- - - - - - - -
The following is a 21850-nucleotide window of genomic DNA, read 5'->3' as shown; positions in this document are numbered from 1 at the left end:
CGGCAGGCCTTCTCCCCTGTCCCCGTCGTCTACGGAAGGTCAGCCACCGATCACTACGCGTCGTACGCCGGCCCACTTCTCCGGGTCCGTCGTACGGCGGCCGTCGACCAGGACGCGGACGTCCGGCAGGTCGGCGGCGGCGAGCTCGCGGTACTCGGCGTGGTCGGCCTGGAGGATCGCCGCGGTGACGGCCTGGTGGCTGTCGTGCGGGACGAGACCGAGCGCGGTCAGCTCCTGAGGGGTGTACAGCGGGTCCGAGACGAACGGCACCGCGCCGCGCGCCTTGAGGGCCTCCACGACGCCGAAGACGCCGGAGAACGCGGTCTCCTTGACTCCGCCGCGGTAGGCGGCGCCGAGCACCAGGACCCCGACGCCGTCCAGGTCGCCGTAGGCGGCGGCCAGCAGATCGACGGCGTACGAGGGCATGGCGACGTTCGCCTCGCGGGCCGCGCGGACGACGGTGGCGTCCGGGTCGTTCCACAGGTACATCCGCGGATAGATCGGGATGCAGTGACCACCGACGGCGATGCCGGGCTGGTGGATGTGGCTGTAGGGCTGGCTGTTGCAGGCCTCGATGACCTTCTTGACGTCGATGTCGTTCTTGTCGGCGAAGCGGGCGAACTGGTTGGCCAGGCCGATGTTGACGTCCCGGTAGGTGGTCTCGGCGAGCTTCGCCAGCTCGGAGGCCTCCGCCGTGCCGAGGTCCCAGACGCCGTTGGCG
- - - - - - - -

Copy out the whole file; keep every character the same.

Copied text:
The following is a 21850-nucleotide window of genomic DNA, read 5'->3' as shown; positions in this document are numbered from 1 at the left end:
CGGCAGGCCTTCTCCCCTGTCCCCGTCGTCTACGGAAGGTCAGCCACCGATCACTACGCGTCGTACGCCGGCCCACTTCTCCGGGTCCGTCGTACGGCGGCCGTCGACCAGGACGCGGACGTCCGGCAGGTCGGCGGCGGCGAGCTCGCGGTACTCGGCGTGGTCGGCCTGGAGGATCGCCGCGGTGACGGCCTGGTGGCTGTCGTGCGGGACGAGACCGAGCGCGGTCAGCTCCTGAGGGGTGTACAGCGGGTCCGAGACGAACGGCACCGCGCCGCGCGCCTTGAGGGCCTCCACGACGCCGAAGACGCCGGAGAACGCGGTCTCCTTGACTCCGCCGCGGTAGGCGGCGCCGAGCACCAGGACCCCGACGCCGTCCAGGTCGCCGTAGGCGGCGGCCAGCAGATCGACGGCGTACGAGGGCATGGCGACGTTCGCCTCGCGGGCCGCGCGGACGACGGTGGCGTCCGGGTCGTTCCACAGGTACATCCGCGGATAGATCGGGATGCAGTGACCACCGACGGCGATGCCGGGCTGGTGGATGTGGCTGTAGGGCTGGCTGTTGCAGGCCTCGATGACCTTCTTGACGTCGATGTCGTTCTTGTCGGCGAAGCGGGCGAACTGGTTGGCCAGGCCGATGTTGACGTCCCGGTAGGTGGTCTCGGCGAGCTTCGCCAGCTCGGAGGCCTCCGCCGTGCCGAGGTCCCAGACGCCGTTGGCG